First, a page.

Florida Educators Still Criticize A+ Plan

Published September 1, 2000

Having directed their attention for the past year to boosting student test scores to avert any possible loss of students to vouchers, many educators in Florida now want the state’s A+ Plan to be sidelined so they can go back to the way they were teaching before the plan was put into effect. They contend the unrelenting focus on test scores not only has detracted from the “fun” of learning, but also has caused some lessons to be neglected.

Under the A+ Plan, each public school in Florida is assigned a letter grade depending upon how its students perform in the Florida Comprehensive Assessment Test (FCAT). If a school is assigned an F grade in two out of four years, students in that school become eligible to transfer to a non-failing public school, or to use publicly funded vouchers to attend a secular or religious private school.

Students attending as many as 78 schools were expected to be eligible for vouchers by the end of the 1999-2000 school year. But the state department of education recently reported that all of those schools had significantly improved their student test scores, thus avoiding the F grade that would have triggered vouchers.

Improvements were not restricted to schools in danger of failing. Nearly one-third of the state’s elementary schools received an A grade because of improved test scores. While voucher supporters view those results as evidence school choice enhances accountability, some educators decry what the process is doing to students.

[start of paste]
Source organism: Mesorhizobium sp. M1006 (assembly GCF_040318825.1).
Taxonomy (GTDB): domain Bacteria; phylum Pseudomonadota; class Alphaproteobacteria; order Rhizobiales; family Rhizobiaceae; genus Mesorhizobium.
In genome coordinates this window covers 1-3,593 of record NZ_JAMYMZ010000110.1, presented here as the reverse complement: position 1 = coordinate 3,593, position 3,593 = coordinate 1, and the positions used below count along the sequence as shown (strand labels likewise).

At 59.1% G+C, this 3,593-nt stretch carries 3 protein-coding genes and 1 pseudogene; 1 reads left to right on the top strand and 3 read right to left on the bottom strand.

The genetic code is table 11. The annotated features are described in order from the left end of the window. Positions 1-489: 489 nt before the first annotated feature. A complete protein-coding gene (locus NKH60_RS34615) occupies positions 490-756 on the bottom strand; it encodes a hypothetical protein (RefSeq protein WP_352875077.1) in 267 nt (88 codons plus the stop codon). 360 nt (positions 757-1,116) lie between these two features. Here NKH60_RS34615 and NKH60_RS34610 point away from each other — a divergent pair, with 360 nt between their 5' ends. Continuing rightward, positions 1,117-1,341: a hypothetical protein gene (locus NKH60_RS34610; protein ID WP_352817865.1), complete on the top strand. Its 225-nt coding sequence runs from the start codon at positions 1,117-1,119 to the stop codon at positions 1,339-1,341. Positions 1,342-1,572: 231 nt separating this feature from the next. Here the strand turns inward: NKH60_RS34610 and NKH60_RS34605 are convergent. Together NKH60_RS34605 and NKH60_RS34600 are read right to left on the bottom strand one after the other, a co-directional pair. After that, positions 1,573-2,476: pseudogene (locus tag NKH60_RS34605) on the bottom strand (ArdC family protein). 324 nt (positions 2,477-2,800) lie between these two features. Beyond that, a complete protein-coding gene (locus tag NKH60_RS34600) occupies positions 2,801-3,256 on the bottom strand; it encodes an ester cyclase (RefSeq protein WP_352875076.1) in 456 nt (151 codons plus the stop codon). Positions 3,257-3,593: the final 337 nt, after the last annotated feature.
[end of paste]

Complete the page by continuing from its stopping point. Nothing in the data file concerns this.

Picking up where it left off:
“It’s really a lot of pressure for 8- and 9-year-olds,” Miami Herald reporter Analisa Nazareno was told by Patricia Bennett, a fourth-grade teacher at D-graded Charles R. Drew Elementary School. “They’re just babies, and to have this on their backs is not really fair,” she added, noting she misses the “fun” and wants her students to be “creative” again.

The students have become “walking numbers–walking, breathing test scores,” complained Bettye Woodson, principal at D-graded Opa-locka Elementary School. “We’re not looking at the child as a whole child,” she told Nazareno.

Not all of the state’s educators agree.

Robert Wright is a teacher at Vanguard High School in Ocala and co-founder of the pro-voucher group, Teachers for a Better Education. He doesn’t understand how anyone who calls himself or herself a teacher could object to the A+ Plan.

“Our schools have simply not been providing children with a decent education,” he noted, pointing out that until the A+ Plan came along, the only solution to the problems of public schools was “money, money, and more money.” Per-pupil spending had been raised from $3,749 to $4,744 a year over the past decade, to no avail. With the threat of competition, however, failing schools had been motivated to meet their educational obligations.

“There will be those who will say the students in the 78 schools were just ‘taught the test,'” wrote Wright recently in The Wall Street Journal. “But let’s not miss the point. The lesson to be learned here is that even the threat of competition motivates change.”

That lesson appears to be lost on A.A. Dixon Elementary school teacher Fonda Robinson, who still maintains competition “can’t increase test scores”–even though that’s exactly what happened at her Pensacola school. Like many public school educators, Robinson contends students and their families are the problem in failing schools, not the teachers.

“Why has A.A. Dixon been punished for something that begins even before the students enroll in school?” asked Robinson, arguing defiantly that “competition will not make public schools do better because public schools can’t work any harder than they are already.”

George A. Clowes is managing editor of School Reform News.